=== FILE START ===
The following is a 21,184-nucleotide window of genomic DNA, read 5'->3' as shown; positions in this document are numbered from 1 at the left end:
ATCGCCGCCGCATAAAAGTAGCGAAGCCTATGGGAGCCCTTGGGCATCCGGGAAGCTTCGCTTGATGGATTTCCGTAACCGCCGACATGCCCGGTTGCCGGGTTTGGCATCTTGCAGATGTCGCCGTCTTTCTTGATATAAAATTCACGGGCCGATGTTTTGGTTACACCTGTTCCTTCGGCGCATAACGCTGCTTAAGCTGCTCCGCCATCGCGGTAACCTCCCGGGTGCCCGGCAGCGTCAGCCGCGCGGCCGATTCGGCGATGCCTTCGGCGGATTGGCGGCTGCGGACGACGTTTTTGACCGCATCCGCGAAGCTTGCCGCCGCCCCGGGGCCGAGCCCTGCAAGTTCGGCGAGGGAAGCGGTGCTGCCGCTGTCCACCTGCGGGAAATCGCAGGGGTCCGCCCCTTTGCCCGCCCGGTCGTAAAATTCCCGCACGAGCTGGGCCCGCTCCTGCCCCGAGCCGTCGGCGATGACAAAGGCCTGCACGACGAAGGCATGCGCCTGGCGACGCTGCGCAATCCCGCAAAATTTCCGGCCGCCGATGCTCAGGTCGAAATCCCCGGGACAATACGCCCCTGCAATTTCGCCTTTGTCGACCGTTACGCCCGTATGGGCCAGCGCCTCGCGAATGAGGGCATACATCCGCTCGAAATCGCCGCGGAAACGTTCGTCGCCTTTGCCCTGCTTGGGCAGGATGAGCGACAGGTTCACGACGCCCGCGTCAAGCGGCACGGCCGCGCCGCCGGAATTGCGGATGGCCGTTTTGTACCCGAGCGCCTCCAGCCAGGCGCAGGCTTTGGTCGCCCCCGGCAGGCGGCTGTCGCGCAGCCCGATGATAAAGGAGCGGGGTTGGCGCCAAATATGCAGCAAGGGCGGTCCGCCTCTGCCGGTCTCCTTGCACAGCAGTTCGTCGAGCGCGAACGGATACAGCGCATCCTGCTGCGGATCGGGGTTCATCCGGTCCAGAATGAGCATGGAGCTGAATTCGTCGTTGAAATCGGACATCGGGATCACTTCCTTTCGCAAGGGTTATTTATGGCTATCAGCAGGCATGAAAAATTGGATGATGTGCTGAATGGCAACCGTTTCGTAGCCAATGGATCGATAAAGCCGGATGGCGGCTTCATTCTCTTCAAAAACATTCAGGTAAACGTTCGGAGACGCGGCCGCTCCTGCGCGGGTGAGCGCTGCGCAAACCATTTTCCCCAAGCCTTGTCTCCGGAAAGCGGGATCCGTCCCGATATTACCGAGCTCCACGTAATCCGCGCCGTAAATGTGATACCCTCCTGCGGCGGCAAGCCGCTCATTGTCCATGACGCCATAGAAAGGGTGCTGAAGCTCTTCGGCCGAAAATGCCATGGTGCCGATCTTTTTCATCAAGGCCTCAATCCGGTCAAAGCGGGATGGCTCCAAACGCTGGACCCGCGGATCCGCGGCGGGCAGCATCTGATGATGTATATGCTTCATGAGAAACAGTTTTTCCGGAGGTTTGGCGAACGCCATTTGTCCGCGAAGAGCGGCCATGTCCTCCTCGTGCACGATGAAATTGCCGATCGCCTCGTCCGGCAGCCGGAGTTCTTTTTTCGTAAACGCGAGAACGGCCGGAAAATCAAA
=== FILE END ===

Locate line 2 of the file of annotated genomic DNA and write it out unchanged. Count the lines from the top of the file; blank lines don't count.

ATCGCCGCCGCATAAAAGTAGCGAAGCCTATGGGAGCCCTTGGGCATCCGGGAAGCTTCGCTTGATGGATTTCCGTAACCGCCGACATGCCCGGTTGCCGGGTTTGGCATCTTGCAGATGTCGCCGTCTTTCTTGATATAAAATTCACGGGCCGATGTTTTGGTTACACCTGTTCCTTCGGCGCATAACGCTGCTTAAGCTGCTCCGCCATCGCGGTAACCTCCCGGGTGCCCGGCAGCGTCAGCCGCGCGGCCGATTCGGCGATGCCTTCGGCGGATTGGCGGCTGCGGACGACGTTTTTGACCGCATCCGCGAAGCTTGCCGCCGCCCCGGGGCCGAGCCCTGCAAGTTCGGCGAGGGAAGCGGTGCTGCCGCTGTCCACCTGCGGGAAATCGCAGGGGTCCGCCCCTTTGCCCGCCCGGTCGTAAAATTCCCGCACGAGCTGGGCCCGCTCCTGCCCCGAGCCGTCGGCGATGACAAAGGCCTGCACGACGAAGGCATGCGCCTGGCGACGCTGCGCAATCCCGCAAAATTTCCGGCCGCCGATGCTCAGGTCGAAATCCCCGGGACAATACGCCCCTGCAATTTCGCCTTTGTCGACCGTTACGCCCGTATGGGCCAGCGCCTCGCGAATGAGGGCATACATCCGCTCGAAATCGCCGCGGAAACGTTCGTCGCCTTTGCCCTGCTTGGGCAGGATGAGCGACAGGTTCACGACGCCCGCGTCAAGCGGCACGGCCGCGCCGCCGGAATTGCGGATGGCCGTTTTGTACCCGAGCGCCTCCAGCCAGGCGCAGGCTTTGGTCGCCCCCGGCAGGCGGCTGTCGCGCAGCCCGATGATAAAGGAGCGGGGTTGGCGCCAAATATGCAGCAAGGGCGGTCCGCCTCTGCCGGTCTCCTTGCACAGCAGTTCGTCGAGCGCGAACGGATACAGCGCATCCTGCTGCGGATCGGGGTTCATCCGGTCCAGAATGAGCATGGAGCTGAATTCGTCGTTGAAATCGGACATCGGGATCACTTCCTTTCGCAAGGGTTATTTATGGCTATCAGCAGGCATGAAAAATTGGATGATGTGCTGAATGGCAACCGTTTCGTAGCCAATGGATCGATAAAGCCGGATGGCGGCTTCATTCTCTTCAAAAACATTCAGGTAAACGTTCGGAGACGCGGCCGCTCCTGCGCGGGTGAGCGCTGCGCAAACCATTTTCCCCAAGCCTTGTCTCCGGAAAGCGGGATCCGTCCCGATATTACCGAGCTCCACGTAATCCGCGCCGTAAATGTGATACCCTCCTGCGGCGGCAAGCCGCTCATTGTCCATGACGCCATAGAAAGGGTGCTGAAGCTCTTCGGCCGAAAATGCCATGGTGCCGATCTTTTTCATCAAGGCCTCAATCCGGTCAAAGCGGGATGGCTCCAAACGCTGGACCCGCGGATCCGCGGCGGGCAGCATCTGATGATGTATATGCTTCATGAGAAACAGTTTTTCCGGAGGTTTGGCGAACGCCATTTGTCCGCGAAGAGCGGCCATGTCCTCCTCGTGCACGATGAAATTGCCGATCGCCTCGTCCGGCAGCCGGAGTTCTTTTTTCGTAAACGCGAGAACGGCCGGAAAATCAAA